Eckhardt Tolle, author of “The Power of Now: A Guide to Spiritual Enlightenment”, refers to the ego in describing this pathology of the mind.  The ego is concerned only with how it came to be (the past) and where it is heading (the future).  In our society, we live by a credo that one must preoccupy themselves with investment for the future, and, in order to accomplish this, we must learn from the past.  But what about the present? 

This illness leads to car accidents due to irresponsible drivers texting or answering emails while speeding down the highway.  It drags a father away to answer a business call the moment before his son gets his first RBI in little league.  It encourages bad habits like eating in front of the TV instead of mindfully enjoying every bite of a freshly tossed salad.  It’s the driving force behind this strange concept that accumulating more material “stuff” like electronics and fancy cars is going to make us happier.  It’s a societal pathology, and it’s likely responsible for the low-grade anxiety that pervades many households and work places.

The good news?  You have all of the tools to fix it.  Extreme athletes experience this on a regular basis.  Rock climbers, for example, are intensely aware of the position of every part of the body at every moment while they are clinging to a wall one-hundred feet in the air. Climbers aren’t thinking about bills, the stock market, financial investments, or other tribulations of life when they are hanging off a rocky cliff side.  As a result, adrenaline junkies experience a “rush” that results from escaping the present, even for a brief moment.

It feels good to live in the moment, but you don’t need an extreme sport to enjoy the present.  Think back to a time when you were focused on the present.  When did you last find yourself thinking, “Wow…life is wonderful”?  This used to be our normal state back in childhood, before our egos had fully formed.  As a child, our minds and senses were wide open, but somewhere along the line, in the hustle and bustle of adult life, we forgot altogether how wonderful it is to be present.

This past weekend, my fiancĂ©e and I went on a hike in Ohiopyle, PA.  There’s an outlook there that has always dazzled my senses.  Dangling your legs over the ledge, you can see for miles.  You can hear nothing but the sound of the rapids on the river far below.  Stare at the dirt around your feet, and you’ll see hundreds of organisms shuffling around in the dust.  The sunlight at four o’clock was still bright overhead, illuminating the leaves that created a natural canopy overhead.  I had left my iPhone back at the car, so there were no distractions from the feel of my lady’s hand in mine.  Laying back with my head rested on my hands, I had one of those rare moments.  I thought to myself, “This is why I work so hard; this is what life is all about.  This moment is perfect.”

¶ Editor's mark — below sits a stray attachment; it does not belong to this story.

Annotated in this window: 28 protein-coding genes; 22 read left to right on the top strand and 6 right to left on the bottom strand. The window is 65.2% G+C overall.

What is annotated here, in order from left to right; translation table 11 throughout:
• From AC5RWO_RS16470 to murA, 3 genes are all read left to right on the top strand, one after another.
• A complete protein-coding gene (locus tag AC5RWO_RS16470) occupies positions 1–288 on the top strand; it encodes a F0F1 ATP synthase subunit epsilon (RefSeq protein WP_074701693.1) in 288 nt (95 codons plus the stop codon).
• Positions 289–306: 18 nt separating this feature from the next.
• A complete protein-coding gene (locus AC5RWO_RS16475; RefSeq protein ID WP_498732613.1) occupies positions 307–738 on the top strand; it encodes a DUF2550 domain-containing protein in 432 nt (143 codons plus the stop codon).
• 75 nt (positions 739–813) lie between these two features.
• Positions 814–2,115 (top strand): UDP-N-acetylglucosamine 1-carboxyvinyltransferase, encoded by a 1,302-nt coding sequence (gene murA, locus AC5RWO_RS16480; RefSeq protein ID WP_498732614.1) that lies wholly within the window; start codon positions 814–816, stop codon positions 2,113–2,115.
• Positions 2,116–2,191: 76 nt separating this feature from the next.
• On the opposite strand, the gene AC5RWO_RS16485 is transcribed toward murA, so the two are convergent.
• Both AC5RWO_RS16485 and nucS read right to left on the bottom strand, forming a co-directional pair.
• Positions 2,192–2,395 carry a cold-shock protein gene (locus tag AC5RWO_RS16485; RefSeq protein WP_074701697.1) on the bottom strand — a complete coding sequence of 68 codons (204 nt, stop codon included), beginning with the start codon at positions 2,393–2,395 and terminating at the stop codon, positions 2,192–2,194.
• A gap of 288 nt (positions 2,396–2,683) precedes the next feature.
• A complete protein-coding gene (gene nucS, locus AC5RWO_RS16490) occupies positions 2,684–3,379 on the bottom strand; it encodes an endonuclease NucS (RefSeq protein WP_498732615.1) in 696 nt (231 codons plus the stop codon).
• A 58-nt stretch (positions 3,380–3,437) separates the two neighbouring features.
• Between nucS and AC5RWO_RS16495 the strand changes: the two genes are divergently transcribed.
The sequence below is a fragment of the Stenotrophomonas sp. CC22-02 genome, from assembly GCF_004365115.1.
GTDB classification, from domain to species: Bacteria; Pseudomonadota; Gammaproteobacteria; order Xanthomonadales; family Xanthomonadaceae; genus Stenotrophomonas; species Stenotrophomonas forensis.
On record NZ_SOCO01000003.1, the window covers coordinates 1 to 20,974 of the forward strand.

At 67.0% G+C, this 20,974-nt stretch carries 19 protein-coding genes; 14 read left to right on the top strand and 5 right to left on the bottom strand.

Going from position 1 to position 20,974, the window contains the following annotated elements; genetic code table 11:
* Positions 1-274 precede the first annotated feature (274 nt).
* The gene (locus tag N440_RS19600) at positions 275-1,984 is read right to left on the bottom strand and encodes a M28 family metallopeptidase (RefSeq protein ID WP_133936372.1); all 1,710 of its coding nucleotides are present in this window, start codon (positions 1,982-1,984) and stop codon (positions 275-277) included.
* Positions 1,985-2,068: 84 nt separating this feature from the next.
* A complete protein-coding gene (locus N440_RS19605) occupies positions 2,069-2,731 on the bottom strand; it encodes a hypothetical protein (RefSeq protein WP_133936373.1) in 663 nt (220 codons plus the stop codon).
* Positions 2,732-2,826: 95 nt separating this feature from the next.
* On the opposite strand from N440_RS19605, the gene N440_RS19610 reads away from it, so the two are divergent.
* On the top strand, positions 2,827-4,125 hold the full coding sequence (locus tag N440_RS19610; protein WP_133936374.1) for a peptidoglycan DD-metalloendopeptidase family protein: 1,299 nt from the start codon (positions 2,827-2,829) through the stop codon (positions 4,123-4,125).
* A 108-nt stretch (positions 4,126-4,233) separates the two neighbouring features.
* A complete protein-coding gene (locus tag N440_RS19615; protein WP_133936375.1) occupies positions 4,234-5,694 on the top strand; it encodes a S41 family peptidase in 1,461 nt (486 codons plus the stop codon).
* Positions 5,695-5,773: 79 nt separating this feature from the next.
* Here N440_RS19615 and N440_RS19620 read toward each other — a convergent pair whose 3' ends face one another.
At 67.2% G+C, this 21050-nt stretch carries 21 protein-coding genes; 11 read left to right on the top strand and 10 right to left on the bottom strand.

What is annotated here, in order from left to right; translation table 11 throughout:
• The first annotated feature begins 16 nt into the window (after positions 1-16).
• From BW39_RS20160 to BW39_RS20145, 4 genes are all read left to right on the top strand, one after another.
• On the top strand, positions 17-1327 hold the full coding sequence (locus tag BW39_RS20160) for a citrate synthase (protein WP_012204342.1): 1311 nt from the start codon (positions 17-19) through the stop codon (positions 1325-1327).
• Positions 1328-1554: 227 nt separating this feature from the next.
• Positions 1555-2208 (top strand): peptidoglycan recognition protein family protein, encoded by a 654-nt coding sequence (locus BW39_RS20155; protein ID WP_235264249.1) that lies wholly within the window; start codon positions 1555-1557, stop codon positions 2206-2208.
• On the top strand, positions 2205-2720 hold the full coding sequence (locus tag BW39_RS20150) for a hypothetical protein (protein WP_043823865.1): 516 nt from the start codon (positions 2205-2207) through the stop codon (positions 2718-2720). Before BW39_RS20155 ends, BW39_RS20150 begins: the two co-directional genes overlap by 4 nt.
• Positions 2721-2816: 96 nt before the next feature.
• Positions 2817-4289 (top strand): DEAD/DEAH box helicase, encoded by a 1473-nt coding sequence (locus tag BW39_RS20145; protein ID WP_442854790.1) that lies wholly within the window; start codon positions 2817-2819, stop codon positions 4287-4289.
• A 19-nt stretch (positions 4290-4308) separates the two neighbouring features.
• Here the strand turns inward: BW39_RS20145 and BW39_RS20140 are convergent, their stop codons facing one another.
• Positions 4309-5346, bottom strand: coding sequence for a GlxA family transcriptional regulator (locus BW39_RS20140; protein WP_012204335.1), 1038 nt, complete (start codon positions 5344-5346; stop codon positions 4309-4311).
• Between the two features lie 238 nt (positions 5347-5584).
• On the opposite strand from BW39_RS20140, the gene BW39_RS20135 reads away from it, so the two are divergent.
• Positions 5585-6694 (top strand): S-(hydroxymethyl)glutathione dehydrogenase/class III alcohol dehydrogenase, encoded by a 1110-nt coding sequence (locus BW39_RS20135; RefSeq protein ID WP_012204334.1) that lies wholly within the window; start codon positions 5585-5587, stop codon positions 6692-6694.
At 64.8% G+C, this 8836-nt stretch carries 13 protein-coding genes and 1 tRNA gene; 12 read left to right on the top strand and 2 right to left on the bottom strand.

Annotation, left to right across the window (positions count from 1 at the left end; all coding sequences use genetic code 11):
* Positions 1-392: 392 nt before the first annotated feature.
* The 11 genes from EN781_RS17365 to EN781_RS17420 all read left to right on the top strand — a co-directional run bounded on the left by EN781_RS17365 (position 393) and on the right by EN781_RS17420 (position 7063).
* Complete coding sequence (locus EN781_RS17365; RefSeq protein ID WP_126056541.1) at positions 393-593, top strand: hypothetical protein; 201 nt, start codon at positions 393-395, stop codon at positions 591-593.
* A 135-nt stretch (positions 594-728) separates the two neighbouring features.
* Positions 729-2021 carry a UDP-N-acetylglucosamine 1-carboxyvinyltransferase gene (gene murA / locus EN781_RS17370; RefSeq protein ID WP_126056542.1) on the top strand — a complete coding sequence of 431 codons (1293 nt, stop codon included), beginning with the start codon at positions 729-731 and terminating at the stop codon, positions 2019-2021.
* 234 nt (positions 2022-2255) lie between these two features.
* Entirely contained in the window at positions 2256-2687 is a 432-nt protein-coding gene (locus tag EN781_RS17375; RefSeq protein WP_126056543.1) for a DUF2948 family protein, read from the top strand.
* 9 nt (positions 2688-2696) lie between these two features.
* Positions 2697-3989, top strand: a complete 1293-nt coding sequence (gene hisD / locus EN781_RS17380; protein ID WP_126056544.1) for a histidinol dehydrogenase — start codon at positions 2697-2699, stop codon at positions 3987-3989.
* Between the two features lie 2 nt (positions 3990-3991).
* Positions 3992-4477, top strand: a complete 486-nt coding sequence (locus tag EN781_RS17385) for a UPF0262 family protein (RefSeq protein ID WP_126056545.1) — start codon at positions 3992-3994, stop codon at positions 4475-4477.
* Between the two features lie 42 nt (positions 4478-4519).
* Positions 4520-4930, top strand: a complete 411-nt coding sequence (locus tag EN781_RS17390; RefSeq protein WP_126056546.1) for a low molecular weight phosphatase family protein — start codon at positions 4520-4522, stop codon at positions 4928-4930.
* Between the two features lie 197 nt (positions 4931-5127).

If you are cognizant of the way that you allow anxiety and impatience to rise up within you, it’s possible to spend more of your time in the present, but this is entirely dependent on you.  Are you willing to forego your busy mind once in a while?  The stuff of the past may have been grand.  Likewise, your anticipations for the future might change your life for the better.  But you have no control over those things.  What you can control is this very moment.

Where to start?  The Zen master Rinzai would advise you to ask yourself, “What, at this moment, is lacking?”  Turn off your computer and go hug somebody you love.  Show them that you appreciate them.  Stop and smell the flowers.  Realize that there’s no better time than now to make happiness a reality, because you never know what the future holds.

Nathan Riley, MD, is a Resident OB/Gyn at Kaiser Permanente in Los Angeles.  He writes about food, movement, sleep, relationships, and stress in order to bridge the gap between his patients and evolutionary theory and clinical evidence. You call follow him on Twitter @BeyondtheMD.  He can be reached at You can also connect with him on Google+.